On a day that I had time to kill I picked up Doing Harm: The Truth About How Bad Medicine and Lazy Science Leave Women Dismissed, Misdiagnosed, and Sick by Maya Dusenberry at my neighborhood library. It’s a pretty heady read for something I picked up on a whim, but it called to me from the New Release shelf.
I was not even aware of Maya Dusenberry before I began to read this well researched and important book. Women’s health, gender bias, and misdiagnosis of serious health issues can be an emotionally charged topic including anger, sadness, and placing blame. So I wasn’t sure what to expect from a book dealing with these topics.
In Doing Harm readers are treated to a well researched treatise on the history of women’s health, being sick, and challenges faced by women in the doctor’s office and beyond. From hysteria, to Sigmund Freud and conversion disorders, to the exclusion of women from clinical trials, Dusenberry starts with a though background of women’s status in the health care industry.
Issues such as heart disease, autoimmune disorders, chronic pain, and disputed illnesses are of particularly importance to women. However, women are often treated drastically different than men by the medical community. The author presents her information, statistics, and arguments about this so clearly that I often found myself reaching conclusions before she was able to state them.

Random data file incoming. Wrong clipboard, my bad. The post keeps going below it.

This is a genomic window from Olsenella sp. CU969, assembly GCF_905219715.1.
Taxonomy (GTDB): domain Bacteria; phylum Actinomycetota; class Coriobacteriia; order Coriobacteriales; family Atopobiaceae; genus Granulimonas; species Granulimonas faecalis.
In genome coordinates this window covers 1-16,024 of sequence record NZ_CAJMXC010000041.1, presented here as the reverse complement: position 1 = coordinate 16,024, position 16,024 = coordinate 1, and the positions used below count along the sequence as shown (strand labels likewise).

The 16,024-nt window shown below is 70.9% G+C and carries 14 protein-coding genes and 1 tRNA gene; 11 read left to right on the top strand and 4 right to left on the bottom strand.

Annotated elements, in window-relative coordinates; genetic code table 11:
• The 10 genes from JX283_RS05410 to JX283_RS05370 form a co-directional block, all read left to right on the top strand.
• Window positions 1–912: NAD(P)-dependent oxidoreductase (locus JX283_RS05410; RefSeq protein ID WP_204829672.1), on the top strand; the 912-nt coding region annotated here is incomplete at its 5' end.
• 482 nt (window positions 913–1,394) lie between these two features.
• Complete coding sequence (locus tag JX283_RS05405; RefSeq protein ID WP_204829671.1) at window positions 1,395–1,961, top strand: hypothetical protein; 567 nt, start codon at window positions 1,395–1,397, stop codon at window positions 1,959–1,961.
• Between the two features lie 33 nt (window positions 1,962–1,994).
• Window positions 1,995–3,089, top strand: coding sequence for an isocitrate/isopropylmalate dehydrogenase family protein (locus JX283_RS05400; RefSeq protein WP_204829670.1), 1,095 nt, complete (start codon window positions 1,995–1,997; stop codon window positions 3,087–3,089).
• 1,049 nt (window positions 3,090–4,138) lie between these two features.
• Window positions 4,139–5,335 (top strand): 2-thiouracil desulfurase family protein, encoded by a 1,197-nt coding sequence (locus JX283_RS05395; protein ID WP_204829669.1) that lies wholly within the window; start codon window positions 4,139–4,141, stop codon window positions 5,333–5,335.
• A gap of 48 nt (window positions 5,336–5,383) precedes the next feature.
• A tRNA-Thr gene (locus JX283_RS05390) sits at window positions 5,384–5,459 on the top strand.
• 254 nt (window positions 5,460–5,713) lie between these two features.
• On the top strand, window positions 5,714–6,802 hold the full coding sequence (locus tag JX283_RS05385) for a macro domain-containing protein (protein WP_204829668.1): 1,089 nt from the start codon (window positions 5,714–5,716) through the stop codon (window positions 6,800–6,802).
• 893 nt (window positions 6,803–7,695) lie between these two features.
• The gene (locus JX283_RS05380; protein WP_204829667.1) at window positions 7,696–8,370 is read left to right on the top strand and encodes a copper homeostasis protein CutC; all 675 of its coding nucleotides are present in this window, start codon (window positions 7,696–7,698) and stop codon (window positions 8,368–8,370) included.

Throughout the entire book I was simultaneously encouraged and enraged at the state of women’s relationship with medicine. Encouraged by the stories that reflect my own, knowing I was not fighting alone. Enraged, especially about the topics I was not familiar with and how they are dismissed and ignored by doctor’s and the research community.
Doing Harm is packed full of information. I kept 11 pages of notes with ideas and statistics that I will be thinking about for a long time to come. Dusenberry awakened my hunger for knowledge and for that I am grateful. Along with my new knowledge I have also felt inspired to raise awareness about delayed diagnosis, under treated pain, and lack of acknowledgment that medicine may not know everything there is to know about women and their health.